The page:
Chinese swimmer Ye Shiwen. (EPA )
LONDON -- As doping allegations raged about Chinese phenom Ye Shiwen, United States swimming officials scrambled Tuesday to distance themselves from the story.
John Leonard, the Florida-based executive director of the World Swimming Coaches Assn., called Ye's performance "impossible" and "unbelievable" on Monday, telling the Guardian that similarly rapid improvements by swimmers have been followed by evidence of doping.
Ye, 16, set a world record in winning the women's 400-meter individual medley on Saturday. She is to swim in the final of the 200-meter IM on Tuesday, one night after 17-year-old Missy Franklin set an American record in winning gold in the 100-meter backstroke.
U.S. women's coach Teri McKeever said record-setting performances should not be unexpected at the Olympics.
"Of course you are going to watch and be impressed and have questions," McKeever said. "How the hell could Missy do what she did? That’s pretty impressive too. We are pushing the envelope in elitism. We should see things we’ve never seen before."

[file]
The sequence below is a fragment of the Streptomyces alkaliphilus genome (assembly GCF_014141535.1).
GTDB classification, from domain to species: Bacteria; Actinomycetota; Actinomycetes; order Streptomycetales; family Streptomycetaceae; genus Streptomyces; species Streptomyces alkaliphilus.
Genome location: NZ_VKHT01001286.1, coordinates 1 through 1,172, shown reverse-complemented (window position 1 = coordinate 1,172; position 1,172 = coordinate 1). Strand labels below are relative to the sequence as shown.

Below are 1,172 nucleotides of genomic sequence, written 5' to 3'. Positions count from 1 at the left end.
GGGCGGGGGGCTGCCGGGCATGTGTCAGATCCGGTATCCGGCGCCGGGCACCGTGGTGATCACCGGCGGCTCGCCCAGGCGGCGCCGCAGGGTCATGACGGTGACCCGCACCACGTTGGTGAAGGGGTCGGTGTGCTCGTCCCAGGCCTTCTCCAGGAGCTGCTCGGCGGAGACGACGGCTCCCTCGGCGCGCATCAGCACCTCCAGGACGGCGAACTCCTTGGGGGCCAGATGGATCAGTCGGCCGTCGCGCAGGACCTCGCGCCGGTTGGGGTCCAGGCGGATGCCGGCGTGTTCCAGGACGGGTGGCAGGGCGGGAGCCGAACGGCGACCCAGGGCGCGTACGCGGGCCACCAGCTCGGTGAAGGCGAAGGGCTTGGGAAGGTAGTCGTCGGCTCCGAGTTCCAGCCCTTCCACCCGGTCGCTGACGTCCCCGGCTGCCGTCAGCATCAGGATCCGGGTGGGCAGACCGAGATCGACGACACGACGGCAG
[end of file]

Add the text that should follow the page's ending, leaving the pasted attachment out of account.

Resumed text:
McKeever declined to discuss whether she was skeptical of the legitimacy of Ye's performance.
"I don’t have a space for that right now," McKeever said.
In a statement, USA Swimming said that "John Leonard ... is not an employee, representative or spokesperson for USA Swimming, nor is he a member of the U.S. Olympic Swim Team or a part of the U.S. delegation here in London."
USA Swimming had no comment about the substance of Leonard's allegations, spokeswoman Karen Linhart said.
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